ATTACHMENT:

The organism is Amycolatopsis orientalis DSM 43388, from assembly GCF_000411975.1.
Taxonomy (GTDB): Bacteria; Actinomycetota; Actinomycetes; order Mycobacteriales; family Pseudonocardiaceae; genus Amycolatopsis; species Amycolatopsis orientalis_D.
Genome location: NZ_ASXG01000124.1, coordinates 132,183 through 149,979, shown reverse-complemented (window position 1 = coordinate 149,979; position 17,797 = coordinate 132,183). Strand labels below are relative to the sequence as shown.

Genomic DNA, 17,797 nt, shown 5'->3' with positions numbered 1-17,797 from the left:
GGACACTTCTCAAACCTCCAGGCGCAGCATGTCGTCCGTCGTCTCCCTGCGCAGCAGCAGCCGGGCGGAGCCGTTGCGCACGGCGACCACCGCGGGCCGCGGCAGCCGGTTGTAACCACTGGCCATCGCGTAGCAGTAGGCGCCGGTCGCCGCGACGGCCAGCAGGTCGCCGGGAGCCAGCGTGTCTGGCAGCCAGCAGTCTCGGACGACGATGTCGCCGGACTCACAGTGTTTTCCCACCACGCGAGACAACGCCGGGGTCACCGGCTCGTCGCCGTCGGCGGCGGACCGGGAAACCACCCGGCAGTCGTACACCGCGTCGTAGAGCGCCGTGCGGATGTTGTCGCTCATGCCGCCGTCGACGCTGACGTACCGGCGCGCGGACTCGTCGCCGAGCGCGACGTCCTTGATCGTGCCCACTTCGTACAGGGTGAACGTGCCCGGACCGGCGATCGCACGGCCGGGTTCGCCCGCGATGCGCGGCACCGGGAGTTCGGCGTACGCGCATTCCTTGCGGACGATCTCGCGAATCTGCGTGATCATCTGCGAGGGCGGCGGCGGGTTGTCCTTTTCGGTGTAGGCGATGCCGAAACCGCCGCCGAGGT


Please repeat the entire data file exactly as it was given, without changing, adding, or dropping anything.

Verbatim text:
The organism is Amycolatopsis orientalis DSM 43388, from assembly GCF_000411975.1.
Taxonomy (GTDB): Bacteria; Actinomycetota; Actinomycetes; order Mycobacteriales; family Pseudonocardiaceae; genus Amycolatopsis; species Amycolatopsis orientalis_D.
Genome location: NZ_ASXG01000124.1, coordinates 132,183 through 149,979, shown reverse-complemented (window position 1 = coordinate 149,979; position 17,797 = coordinate 132,183). Strand labels below are relative to the sequence as shown.

Genomic DNA, 17,797 nt, shown 5'->3' with positions numbered 1-17,797 from the left:
GGACACTTCTCAAACCTCCAGGCGCAGCATGTCGTCCGTCGTCTCCCTGCGCAGCAGCAGCCGGGCGGAGCCGTTGCGCACGGCGACCACCGCGGGCCGCGGCAGCCGGTTGTAACCACTGGCCATCGCGTAGCAGTAGGCGCCGGTCGCCGCGACGGCCAGCAGGTCGCCGGGAGCCAGCGTGTCTGGCAGCCAGCAGTCTCGGACGACGATGTCGCCGGACTCACAGTGTTTTCCCACCACGCGAGACAACGCCGGGGTCACCGGCTCGTCGCCGTCGGCGGCGGACCGGGAAACCACCCGGCAGTCGTACACCGCGTCGTAGAGCGCCGTGCGGATGTTGTCGCTCATGCCGCCGTCGACGCTGACGTACCGGCGCGCGGACTCGTCGCCGAGCGCGACGTCCTTGATCGTGCCCACTTCGTACAGGGTGAACGTGCCCGGACCGGCGATCGCACGGCCGGGTTCGCCCGCGATGCGCGGCACCGGGAGTTCGGCGTACGCGCATTCCTTGCGGACGATCTCGCGAATCTGCGTGATCATCTGCGAGGGCGGCGGCGGGTTGTCCTTTTCGGTGTAGGCGATGCCGAAACCGCCGCCGAGGT